Think just for a moment about all the data Facebook has collected about you since you signed up for the platform years ago.

They know all the basics (age, gender, political/religious affiliations). But they also know what articles you read, what posts you like, the places you go, how much time you spend on the app a day, who your friends and so much more.

Well, it recently came to light that more than 50 million Facebook users had their data harvested by Cambridge Analytica in 2014, a political firm that was hired by President Donald Trump's campaign. To break that down, that correlated to data on 33 percent of active Facebook users in North America and nearly 25 percent of U.S. voters.

Roughly 270,000 Facebook users downloaded an app to take a personality quiz by researchers (specifically Aleksandr Kogan from Cambridge University) and consented to sharing their data, which in turn scraped information from all their Facebook friends' profiles without their consent. Kogan then provided 50 million raw Facebook profiles to Cambridge Analytica for data harvesting. Of that data, an estimated 30 million had enough information to build detailed profiles about those individuals.

With that data, Cambridge Analytica crafted personality profiles that they would use to create psychographic and psychological messages tailored to predict and change how they would vote.

Putting it bluntly, Christopher Wylie, a Cambridge Analytic whistleblower, told the Observer: "We exploited Facebook to harvest millions of people's profiles. And built models to exploit what we knew about them and target their inner demons. That was the basis the entire company was built on."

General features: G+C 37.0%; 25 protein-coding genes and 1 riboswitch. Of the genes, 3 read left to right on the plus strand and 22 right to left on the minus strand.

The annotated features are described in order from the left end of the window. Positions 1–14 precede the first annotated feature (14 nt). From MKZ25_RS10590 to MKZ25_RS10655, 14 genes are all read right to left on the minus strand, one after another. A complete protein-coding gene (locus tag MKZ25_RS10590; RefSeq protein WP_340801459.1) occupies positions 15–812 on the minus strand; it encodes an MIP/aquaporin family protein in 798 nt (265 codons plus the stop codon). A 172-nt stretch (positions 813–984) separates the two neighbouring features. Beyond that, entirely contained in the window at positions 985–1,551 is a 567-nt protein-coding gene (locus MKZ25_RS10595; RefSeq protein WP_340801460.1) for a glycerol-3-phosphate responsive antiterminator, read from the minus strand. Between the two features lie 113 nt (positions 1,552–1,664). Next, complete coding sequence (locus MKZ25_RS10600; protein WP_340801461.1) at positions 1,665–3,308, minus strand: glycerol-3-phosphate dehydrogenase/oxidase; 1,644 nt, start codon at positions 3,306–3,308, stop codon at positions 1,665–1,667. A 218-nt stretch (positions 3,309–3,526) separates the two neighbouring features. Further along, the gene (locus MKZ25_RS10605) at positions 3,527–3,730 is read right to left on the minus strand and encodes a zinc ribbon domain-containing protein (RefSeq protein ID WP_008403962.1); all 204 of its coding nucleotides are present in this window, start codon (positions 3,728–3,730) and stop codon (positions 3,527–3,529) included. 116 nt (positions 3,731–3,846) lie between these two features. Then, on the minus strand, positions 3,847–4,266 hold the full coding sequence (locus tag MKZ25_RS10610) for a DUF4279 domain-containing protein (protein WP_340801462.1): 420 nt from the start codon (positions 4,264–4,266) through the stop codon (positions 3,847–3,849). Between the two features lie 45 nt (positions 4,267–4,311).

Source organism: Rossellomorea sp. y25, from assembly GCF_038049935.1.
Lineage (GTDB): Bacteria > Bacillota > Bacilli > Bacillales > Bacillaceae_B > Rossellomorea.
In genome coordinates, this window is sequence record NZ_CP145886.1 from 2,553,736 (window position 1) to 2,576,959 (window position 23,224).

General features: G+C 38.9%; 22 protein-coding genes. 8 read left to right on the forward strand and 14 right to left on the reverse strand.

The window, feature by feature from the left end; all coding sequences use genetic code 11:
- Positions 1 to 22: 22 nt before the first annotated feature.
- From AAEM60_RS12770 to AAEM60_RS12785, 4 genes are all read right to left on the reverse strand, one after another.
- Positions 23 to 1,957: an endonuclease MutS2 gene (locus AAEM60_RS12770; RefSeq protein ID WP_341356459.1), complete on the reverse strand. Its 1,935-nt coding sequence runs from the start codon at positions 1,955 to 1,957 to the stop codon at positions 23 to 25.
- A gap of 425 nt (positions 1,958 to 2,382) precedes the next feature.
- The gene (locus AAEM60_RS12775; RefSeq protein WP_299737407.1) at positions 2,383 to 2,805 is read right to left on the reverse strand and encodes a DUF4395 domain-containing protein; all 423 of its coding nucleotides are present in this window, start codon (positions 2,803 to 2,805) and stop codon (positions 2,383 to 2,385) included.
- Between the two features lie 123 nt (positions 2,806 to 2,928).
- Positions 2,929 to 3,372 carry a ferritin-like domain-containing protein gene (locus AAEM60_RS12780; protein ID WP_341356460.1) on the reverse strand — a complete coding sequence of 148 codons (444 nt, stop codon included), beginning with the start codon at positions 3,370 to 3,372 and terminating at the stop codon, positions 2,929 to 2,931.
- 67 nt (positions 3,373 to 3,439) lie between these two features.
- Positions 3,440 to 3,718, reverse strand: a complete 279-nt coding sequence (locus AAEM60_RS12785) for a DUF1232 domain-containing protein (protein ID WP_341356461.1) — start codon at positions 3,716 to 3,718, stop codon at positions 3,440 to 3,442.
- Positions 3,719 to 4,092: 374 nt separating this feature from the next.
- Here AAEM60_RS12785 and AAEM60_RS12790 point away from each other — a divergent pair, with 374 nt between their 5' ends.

Reports detailing how Cambridge Analytica used Facebook data began surfacing in December of 2015. In 2015, Facebook did remove the app that collected the initial data, and Facebook required (but did not confirm) that the collected data was deleted. It's reported that Cambridge Analytica may still have the data.

Additionally, Facebook did not alert any of the affected individuals. If this was a data breach, that would break the law in several states. That's likely why much of what Facebook has said about this scandal refutes that assertion.

"The claim that this is a data breach is completely false," Facebook Vice President and Deputy General Counsel Paul Grewal wrote in a statement on March 17. "Aleksandr Kogan requested and gained access to information from users who chose to sign up to his app, and everyone involved gave their consent."

For days, Mark Zuckerberg, Facebook's founder and CEO, stayed mute. Just recently, on March 21, he finally spoke out.

"We have a responsibility to protect your data, and if we can't then we don't deserve to serve you," Zuckerburg wrote, followed by an explanation of implemented changes.

"But it was also a breach of trust between Facebook and the people who share their data with us and expect us to protect it. We need to fix that."

Missing from his statement was an apology or reason why more action was not taken to ensure the data was deleted (or to alert affected users). As a result, many are calling for the resignation of Zuckerberg. The hashtag #DeleteFacebook also had nearly 40,000 mentions as of March 21, according to Digimind.

For many, it's Facebook's poor protection of user data and lack of transparency coupled with the role Facebook's fake news played in the 2016 election propeling the #DeleteFacebook movement.

Since the scandal, Facebook's stock has fallen nearly 11 percent as of March 22. Large advertisers, like Mozilla, have suspended all advertising on Facebook and stated: "This news caused us to take a closer look at Facebook's current default privacy settings given that we support the platform with our advertising dollars."

The aftermath of this scandal is still dissipating and may affect Facebook's senior leadership and overall company goals.